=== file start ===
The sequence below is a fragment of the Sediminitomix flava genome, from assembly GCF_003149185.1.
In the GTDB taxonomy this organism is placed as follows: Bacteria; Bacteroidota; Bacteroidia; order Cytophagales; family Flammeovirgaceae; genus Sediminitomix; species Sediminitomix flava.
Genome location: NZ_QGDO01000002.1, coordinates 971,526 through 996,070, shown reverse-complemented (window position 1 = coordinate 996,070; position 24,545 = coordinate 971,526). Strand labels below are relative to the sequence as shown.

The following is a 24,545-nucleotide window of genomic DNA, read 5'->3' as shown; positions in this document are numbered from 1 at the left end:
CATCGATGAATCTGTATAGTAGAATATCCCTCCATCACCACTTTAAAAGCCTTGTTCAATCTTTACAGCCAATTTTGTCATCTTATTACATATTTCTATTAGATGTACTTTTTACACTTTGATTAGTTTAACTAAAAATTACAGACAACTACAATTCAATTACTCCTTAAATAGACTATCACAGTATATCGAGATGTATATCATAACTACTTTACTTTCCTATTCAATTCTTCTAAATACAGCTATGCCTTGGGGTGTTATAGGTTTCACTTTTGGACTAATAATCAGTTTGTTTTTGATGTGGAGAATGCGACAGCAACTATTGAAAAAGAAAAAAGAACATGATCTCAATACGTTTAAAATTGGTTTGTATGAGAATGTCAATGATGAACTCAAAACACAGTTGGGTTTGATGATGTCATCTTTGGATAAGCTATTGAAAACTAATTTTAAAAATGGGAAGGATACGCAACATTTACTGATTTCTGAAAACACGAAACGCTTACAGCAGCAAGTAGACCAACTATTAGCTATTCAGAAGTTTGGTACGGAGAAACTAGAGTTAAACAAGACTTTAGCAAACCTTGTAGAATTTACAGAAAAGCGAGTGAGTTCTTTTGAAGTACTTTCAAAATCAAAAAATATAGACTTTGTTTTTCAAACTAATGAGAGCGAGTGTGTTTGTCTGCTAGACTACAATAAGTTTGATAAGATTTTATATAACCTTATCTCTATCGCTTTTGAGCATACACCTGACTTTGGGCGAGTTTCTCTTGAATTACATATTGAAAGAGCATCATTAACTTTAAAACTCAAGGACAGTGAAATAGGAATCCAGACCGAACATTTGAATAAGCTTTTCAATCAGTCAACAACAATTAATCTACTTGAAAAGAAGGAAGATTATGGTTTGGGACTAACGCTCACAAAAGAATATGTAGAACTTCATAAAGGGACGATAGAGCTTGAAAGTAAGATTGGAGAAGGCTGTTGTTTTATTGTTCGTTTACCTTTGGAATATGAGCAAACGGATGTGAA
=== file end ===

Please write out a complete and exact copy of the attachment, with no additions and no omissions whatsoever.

The sequence below is a fragment of the Sediminitomix flava genome, from assembly GCF_003149185.1.
In the GTDB taxonomy this organism is placed as follows: Bacteria; Bacteroidota; Bacteroidia; order Cytophagales; family Flammeovirgaceae; genus Sediminitomix; species Sediminitomix flava.
Genome location: NZ_QGDO01000002.1, coordinates 971,526 through 996,070, shown reverse-complemented (window position 1 = coordinate 996,070; position 24,545 = coordinate 971,526). Strand labels below are relative to the sequence as shown.

The following is a 24,545-nucleotide window of genomic DNA, read 5'->3' as shown; positions in this document are numbered from 1 at the left end:
CATCGATGAATCTGTATAGTAGAATATCCCTCCATCACCACTTTAAAAGCCTTGTTCAATCTTTACAGCCAATTTTGTCATCTTATTACATATTTCTATTAGATGTACTTTTTACACTTTGATTAGTTTAACTAAAAATTACAGACAACTACAATTCAATTACTCCTTAAATAGACTATCACAGTATATCGAGATGTATATCATAACTACTTTACTTTCCTATTCAATTCTTCTAAATACAGCTATGCCTTGGGGTGTTATAGGTTTCACTTTTGGACTAATAATCAGTTTGTTTTTGATGTGGAGAATGCGACAGCAACTATTGAAAAAGAAAAAAGAACATGATCTCAATACGTTTAAAATTGGTTTGTATGAGAATGTCAATGATGAACTCAAAACACAGTTGGGTTTGATGATGTCATCTTTGGATAAGCTATTGAAAACTAATTTTAAAAATGGGAAGGATACGCAACATTTACTGATTTCTGAAAACACGAAACGCTTACAGCAGCAAGTAGACCAACTATTAGCTATTCAGAAGTTTGGTACGGAGAAACTAGAGTTAAACAAGACTTTAGCAAACCTTGTAGAATTTACAGAAAAGCGAGTGAGTTCTTTTGAAGTACTTTCAAAATCAAAAAATATAGACTTTGTTTTTCAAACTAATGAGAGCGAGTGTGTTTGTCTGCTAGACTACAATAAGTTTGATAAGATTTTATATAACCTTATCTCTATCGCTTTTGAGCATACACCTGACTTTGGGCGAGTTTCTCTTGAATTACATATTGAAAGAGCATCATTAACTTTAAAACTCAAGGACAGTGAAATAGGAATCCAGACCGAACATTTGAATAAGCTTTTCAATCAGTCAACAACAATTAATCTACTTGAAAAGAAGGAAGATTATGGTTTGGGACTAACGCTCACAAAAGAATATGTAGAACTTCATAAAGGGACGATAGAGCTTGAAAGTAAGATTGGAGAAGGCTGTTGTTTTATTGTTCGTTTACCTTTGGAATATGAGCAAACGGATGTGAA